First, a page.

If nothing else, this Canadian women's national team sure knows how to do things in a dramatic fashion. Four years ago in London, they played in arguably the best game in women's soccer history, before winning the bronze medal with a late goal against France.
Yesterday's Olympic opener was no different, as the team played a heart-pounding ninety minutes of soccer Canada's 2-0 victory over Australia had a more creative plot than most, if not all, of this summer's blockbusters.
When the rollercoaster reached its final stop, Canada had put together a statement win to open Rio 2016. Four years after shocking the world to win bronze, Canada has the making of a metal contender again.
Canada got off to the quickest start in Olympic history, scoring just 24 seconds into the match. Christine Sinclair picked off an Australian defender in the offensive third before finding Janine Beckie all alone in front of goal. Beckie calmly found the back of the net in her Olympic debut, and gave Canada a very early 1-0 lead.
The Australians, however, quickly keyed in on Canada's defensive flaw: balls in behind. It was one of these balls that led to the events in the 18th minute, wherein Shelina Zadorsky committed a last man back foul and was given a straight red card.
With Canada down to 10 women, Australia continued to press their advantage, and did everything but put the ball in the back of the net. Stephanie Labbe was shaky at times, but was able to hold strong enough as the defenders around her desperately hung on.
Somehow, Canada was able to get to halftime unscathed, and when they did the momentum seemed to change. Australia still had the lion's share of possession in the second half, but seemed to be out of ideas in the final third as they were thwarted again and again by Canadian defenders.
Rebecca Quinn, the substitute when Zadorsky was red careded, was particularly impressive. Beside Buchanan, she made a number of goal-saving tackles for Canada. Meanwhile, Ashley Lawrence confidently moved the ball out of the back for Canada, getting the team out of many tight situations.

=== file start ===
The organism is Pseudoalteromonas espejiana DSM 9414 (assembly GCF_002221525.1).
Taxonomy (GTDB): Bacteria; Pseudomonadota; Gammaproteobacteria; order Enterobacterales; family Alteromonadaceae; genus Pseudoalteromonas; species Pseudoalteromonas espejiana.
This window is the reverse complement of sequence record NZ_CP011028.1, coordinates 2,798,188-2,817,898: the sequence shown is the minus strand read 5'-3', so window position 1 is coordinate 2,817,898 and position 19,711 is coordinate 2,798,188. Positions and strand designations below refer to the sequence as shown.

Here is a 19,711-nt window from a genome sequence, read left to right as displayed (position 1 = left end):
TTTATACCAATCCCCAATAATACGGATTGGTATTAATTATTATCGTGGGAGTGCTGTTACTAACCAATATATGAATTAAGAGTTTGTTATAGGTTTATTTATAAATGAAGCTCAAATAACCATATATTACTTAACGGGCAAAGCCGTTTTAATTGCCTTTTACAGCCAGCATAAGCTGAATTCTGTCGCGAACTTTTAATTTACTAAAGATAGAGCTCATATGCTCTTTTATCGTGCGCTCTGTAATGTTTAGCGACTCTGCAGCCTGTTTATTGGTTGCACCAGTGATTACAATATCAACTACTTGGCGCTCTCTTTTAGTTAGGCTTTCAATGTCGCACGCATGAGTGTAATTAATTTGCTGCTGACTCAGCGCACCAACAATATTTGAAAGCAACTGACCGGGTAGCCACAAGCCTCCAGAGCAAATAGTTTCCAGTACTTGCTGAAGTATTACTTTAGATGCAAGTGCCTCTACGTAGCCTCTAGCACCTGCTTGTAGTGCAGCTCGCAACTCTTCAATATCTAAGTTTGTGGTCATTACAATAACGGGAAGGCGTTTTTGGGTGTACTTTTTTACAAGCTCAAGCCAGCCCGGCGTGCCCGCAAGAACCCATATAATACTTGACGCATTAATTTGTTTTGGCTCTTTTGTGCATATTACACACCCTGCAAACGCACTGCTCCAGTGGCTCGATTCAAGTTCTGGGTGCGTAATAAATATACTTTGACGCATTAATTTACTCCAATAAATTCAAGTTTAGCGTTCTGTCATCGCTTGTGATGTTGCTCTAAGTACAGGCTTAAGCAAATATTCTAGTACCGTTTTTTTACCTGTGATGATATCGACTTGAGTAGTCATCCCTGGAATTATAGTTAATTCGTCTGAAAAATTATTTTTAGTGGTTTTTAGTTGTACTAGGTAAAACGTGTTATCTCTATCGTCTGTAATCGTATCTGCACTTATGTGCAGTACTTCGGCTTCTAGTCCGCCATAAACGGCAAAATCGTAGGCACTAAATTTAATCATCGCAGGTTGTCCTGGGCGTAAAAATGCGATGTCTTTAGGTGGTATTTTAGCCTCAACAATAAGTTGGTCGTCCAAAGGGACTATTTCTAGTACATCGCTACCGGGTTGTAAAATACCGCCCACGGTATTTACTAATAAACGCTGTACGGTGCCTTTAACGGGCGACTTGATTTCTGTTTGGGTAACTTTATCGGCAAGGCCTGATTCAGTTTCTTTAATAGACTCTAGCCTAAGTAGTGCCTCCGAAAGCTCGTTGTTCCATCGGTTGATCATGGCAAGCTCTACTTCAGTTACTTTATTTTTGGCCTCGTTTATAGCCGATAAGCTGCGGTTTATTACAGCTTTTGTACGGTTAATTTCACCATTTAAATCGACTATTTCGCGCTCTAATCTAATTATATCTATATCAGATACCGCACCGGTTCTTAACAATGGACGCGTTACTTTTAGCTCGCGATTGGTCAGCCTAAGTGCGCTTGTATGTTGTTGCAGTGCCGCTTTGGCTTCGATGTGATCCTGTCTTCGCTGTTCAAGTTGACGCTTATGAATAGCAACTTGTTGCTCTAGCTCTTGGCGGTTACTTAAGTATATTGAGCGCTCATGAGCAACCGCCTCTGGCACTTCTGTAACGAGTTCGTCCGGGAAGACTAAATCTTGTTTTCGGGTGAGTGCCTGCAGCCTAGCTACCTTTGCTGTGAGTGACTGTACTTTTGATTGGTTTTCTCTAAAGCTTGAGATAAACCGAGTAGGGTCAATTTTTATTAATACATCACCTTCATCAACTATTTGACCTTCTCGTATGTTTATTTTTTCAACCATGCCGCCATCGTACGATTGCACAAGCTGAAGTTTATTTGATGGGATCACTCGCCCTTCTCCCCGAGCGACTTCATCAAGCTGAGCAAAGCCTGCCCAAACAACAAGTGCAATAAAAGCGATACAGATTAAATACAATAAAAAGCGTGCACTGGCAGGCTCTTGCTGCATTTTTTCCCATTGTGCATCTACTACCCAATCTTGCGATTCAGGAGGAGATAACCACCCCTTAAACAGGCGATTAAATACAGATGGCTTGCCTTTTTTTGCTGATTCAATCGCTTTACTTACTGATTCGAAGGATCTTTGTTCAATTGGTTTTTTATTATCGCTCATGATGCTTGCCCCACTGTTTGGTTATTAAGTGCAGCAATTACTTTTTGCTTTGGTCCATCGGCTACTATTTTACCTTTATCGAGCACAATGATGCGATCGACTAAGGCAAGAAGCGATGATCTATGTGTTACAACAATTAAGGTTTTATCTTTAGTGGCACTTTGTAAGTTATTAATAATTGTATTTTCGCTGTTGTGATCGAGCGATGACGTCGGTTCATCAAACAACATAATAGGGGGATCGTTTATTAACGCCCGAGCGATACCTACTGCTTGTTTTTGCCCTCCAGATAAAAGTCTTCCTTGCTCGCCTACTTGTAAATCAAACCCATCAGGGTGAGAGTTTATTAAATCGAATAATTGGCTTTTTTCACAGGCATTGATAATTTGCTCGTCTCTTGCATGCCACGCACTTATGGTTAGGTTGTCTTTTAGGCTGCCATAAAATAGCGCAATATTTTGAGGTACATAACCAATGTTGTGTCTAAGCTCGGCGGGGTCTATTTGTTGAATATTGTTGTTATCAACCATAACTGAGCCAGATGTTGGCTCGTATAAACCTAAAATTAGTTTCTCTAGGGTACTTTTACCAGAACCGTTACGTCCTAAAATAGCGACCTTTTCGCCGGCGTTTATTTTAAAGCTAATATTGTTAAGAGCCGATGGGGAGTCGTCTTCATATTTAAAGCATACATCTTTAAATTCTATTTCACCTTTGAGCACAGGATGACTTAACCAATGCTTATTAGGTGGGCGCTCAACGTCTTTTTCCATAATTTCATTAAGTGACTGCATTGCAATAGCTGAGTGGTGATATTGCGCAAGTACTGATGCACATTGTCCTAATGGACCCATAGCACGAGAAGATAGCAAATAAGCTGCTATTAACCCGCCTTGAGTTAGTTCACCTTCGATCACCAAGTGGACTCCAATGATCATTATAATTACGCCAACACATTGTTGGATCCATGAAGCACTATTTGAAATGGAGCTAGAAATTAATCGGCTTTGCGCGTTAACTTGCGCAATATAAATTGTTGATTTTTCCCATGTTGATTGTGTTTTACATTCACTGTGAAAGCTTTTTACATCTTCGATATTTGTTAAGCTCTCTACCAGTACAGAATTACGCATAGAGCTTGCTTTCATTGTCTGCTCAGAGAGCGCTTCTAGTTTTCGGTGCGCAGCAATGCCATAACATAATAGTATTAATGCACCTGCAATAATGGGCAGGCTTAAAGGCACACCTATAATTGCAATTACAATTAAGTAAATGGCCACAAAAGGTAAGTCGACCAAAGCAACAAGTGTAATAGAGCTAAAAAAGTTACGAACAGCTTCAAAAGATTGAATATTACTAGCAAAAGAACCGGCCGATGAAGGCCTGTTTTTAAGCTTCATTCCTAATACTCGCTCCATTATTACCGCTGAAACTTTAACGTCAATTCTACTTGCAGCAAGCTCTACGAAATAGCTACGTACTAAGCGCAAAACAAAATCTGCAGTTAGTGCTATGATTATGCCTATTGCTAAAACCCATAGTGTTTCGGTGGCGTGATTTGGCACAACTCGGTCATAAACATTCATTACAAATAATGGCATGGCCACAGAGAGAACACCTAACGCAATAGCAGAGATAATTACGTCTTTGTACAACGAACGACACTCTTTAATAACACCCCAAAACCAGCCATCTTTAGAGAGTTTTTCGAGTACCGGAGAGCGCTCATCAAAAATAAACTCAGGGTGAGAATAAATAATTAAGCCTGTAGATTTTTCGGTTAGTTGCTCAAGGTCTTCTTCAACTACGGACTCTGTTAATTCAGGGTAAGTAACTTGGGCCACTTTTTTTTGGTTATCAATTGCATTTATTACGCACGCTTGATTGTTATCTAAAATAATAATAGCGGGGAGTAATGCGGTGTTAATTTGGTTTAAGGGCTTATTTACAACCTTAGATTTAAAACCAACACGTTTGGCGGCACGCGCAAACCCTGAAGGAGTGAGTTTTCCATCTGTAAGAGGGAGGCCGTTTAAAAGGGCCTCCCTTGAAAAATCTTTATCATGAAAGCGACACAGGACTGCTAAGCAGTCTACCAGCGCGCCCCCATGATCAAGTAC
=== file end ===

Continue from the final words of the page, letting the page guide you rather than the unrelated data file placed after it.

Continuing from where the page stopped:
Despite being down a woman, Canada had the best chances of the second half, especially as the clock got closer to 90 minutes. In the 73rd, Canada was awarded a penalty on a phantom handball by an Australian defender.
Janine Beckie would step up to take, but her weak effort was easily stopped by Lydia Williams. There were many questions to be asked as to why it was not regular penalty taker, Christine Sinclair, who took the shot. John Herdman said after the match that it was because Beckie was "feeling it" at the time so Sinclair deferred. It is unlikely that she does so again.
It was Beckie's lone mistake in what was otherwise a very impressive Olympic debut. It was she who set up Canada's next chance when she played Jessie Fleming through on goal. Fleming's shot was turned aside by Williams.
There was a feeling that maybe Canada would live to regret missing these chances, especially being down a woman, was washed away in the 80th minute. That's when Fleming's clearance found Sinclair behind the Australian backline, which had pushed up too far as it desperately searched for an equaliser.
Australian keeper Williams rushed out, but Sinclair calmly touched it around her and found the back of the net. In what was her best game for the national team in several years, Sinclair scored her 163rd goal for Canada. She is now just 21 goals behind Abby Wambach for the most by any women in national team history.
The goal was the icing on the cake of what was a gutsy Canadian match, and the kind that they have been able to make their calling card at the Olympic games. It was the kind of performance that Canada was missing at last year's World Cup, and the fact that it came so early in this tournament is a good sign.
Canada will have to beat better teams than Australia if they want to medal again in Rio, but this game made it clear that they have the potential to do so. When they play Zimbabwe on Saturday, they will have an opportunity to lock up a trip to the knockout round of this tournament.